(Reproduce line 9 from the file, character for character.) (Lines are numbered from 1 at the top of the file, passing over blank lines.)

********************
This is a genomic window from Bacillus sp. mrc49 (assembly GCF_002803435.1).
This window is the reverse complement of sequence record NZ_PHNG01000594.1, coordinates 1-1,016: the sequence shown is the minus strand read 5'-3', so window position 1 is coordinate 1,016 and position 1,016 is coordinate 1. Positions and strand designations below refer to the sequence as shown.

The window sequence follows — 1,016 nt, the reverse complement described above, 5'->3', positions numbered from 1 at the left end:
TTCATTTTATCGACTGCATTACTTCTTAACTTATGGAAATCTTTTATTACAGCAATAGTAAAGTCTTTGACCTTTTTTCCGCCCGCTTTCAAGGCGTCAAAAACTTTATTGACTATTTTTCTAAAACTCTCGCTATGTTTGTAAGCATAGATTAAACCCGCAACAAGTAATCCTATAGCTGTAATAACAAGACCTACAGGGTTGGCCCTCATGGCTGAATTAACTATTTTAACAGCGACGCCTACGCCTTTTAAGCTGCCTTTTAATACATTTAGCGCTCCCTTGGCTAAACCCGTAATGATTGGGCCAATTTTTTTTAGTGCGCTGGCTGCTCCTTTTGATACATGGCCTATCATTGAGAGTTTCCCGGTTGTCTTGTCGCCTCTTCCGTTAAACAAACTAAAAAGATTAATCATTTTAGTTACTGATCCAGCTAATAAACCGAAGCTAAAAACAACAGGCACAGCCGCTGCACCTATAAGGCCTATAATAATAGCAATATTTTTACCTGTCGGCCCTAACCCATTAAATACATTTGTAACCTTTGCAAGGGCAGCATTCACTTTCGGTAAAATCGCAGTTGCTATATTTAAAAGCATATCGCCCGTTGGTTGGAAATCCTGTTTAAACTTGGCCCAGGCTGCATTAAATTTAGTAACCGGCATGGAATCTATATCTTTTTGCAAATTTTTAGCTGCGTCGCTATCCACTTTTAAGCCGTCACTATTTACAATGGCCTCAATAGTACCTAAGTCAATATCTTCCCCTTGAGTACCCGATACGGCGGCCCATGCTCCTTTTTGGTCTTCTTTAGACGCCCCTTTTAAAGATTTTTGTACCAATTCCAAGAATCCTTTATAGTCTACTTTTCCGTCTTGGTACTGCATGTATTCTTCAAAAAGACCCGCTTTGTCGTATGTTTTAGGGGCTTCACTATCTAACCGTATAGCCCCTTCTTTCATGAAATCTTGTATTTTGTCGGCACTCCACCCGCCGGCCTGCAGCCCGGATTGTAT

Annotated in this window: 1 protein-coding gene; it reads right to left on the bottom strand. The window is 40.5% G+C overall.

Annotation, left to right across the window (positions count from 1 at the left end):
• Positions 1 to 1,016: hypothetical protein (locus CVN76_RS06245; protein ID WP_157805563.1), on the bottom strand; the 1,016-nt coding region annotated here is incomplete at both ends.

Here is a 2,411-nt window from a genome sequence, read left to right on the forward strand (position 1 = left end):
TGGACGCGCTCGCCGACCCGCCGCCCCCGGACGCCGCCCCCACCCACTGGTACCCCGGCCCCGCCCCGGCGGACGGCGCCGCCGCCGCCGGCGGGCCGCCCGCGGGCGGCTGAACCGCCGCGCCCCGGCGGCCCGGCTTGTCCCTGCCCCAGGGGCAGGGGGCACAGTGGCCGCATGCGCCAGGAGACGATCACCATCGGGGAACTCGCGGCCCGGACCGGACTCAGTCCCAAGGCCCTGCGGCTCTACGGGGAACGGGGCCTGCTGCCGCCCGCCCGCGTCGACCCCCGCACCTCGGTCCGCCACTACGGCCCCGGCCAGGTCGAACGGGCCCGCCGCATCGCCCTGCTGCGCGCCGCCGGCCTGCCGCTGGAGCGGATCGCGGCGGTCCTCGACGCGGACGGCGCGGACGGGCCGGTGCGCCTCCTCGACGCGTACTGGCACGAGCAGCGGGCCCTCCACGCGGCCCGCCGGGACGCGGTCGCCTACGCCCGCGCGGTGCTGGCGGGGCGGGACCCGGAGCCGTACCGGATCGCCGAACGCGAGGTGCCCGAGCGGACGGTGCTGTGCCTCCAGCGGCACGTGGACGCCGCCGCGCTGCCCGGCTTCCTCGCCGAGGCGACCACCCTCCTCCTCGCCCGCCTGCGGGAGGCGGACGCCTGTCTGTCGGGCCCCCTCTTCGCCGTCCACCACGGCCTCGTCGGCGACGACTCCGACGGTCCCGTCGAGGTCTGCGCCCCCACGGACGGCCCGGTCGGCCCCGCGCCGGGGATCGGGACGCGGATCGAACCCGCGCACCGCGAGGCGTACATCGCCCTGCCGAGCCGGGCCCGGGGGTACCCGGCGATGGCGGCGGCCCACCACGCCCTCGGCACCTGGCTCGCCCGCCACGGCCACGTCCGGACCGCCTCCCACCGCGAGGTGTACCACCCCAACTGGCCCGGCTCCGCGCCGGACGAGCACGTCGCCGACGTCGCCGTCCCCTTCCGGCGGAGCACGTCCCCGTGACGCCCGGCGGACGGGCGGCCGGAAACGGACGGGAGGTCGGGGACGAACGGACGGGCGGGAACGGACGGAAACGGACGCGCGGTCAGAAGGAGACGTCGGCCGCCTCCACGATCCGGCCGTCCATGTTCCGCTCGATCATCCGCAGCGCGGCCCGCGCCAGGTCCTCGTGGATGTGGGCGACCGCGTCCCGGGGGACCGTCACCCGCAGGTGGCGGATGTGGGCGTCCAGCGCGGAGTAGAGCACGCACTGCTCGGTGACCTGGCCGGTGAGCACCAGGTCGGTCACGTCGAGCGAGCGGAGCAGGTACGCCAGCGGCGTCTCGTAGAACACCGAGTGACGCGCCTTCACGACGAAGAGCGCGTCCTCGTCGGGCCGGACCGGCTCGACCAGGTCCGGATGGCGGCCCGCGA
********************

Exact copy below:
TGGACGCGCTCGCCGACCCGCCGCCCCCGGACGCCGCCCCCACCCACTGGTACCCCGGCCCCGCCCCGGCGGACGGCGCCGCCGCCGCCGGCGGGCCGCCCGCGGGCGGCTGAACCGCCGCGCCCCGGCGGCCCGGCTTGTCCCTGCCCCAGGGGCAGGGGGCACAGTGGCCGCATGCGCCAGGAGACGATCACCATCGGGGAACTCGCGGCCCGGACCGGACTCAGTCCCAAGGCCCTGCGGCTCTACGGGGAACGGGGCCTGCTGCCGCCCGCCCGCGTCGACCCCCGCACCTCGGTCCGCCACTACGGCCCCGGCCAGGTCGAACGGGCCCGCCGCATCGCCCTGCTGCGCGCCGCCGGCCTGCCGCTGGAGCGGATCGCGGCGGTCCTCGACGCGGACGGCGCGGACGGGCCGGTGCGCCTCCTCGACGCGTACTGGCACGAGCAGCGGGCCCTCCACGCGGCCCGCCGGGACGCGGTCGCCTACGCCCGCGCGGTGCTGGCGGGGCGGGACCCGGAGCCGTACCGGATCGCCGAACGCGAGGTGCCCGAGCGGACGGTGCTGTGCCTCCAGCGGCACGTGGACGCCGCCGCGCTGCCCGGCTTCCTCGCCGAGGCGACCACCCTCCTCCTCGCCCGCCTGCGGGAGGCGGACGCCTGTCTGTCGGGCCCCCTCTTCGCCGTCCACCACGGCCTCGTCGGCGACGACTCCGACGGTCCCGTCGAGGTCTGCGCCCCCACGGACGGCCCGGTCGGCCCCGCGCCGGGGATCGGGACGCGGATCGAACCCGCGCACCGCGAGGCGTACATCGCCCTGCCGAGCCGGGCCCGGGGGTACCCGGCGATGGCGGCGGCCCACCACGCCCTCGGCACCTGGCTCGCCCGCCACGGCCACGTCCGGACCGCCTCCCACCGCGAGGTGTACCACCCCAACTGGCCCGGCTCCGCGCCGGACGAGCACGTCGCCGACGTCGCCGTCCCCTTCCGGCGGAGCACGTCCCCGTGACGCCCGGCGGACGGGCGGCCGGAAACGGACGGGAGGTCGGGGACGAACGGACGGGCGGGAACGGACGGAAACGGACGCGCGGTCAGAAGGAGACGTCGGCCGCCTCCACGATCCGGCCGTCCATGTTCCGCTCGATCATCCGCAGCGCGGCCCGCGCCAGGTCCTCGTGGATGTGGGCGACCGCGTCCCGGGGGACCGTCACCCGCAGGTGGCGGATGTGGGCGTCCAGCGCGGAGTAGAGCACGCACTGCTCGGTGACCTGGCCGGTGAGCACCAGGTCGGTCACGTCGAGCGAGCGGAGCAGGTACGCCAGCGGCGTCTCGTAGAACACCGAGTGACGCGCCTTCACGACGAAGAGCGCGTCCTCGTCGGGCCGGACCGGCTCGACCAGGTCCGGATGGCGGCCCGCGA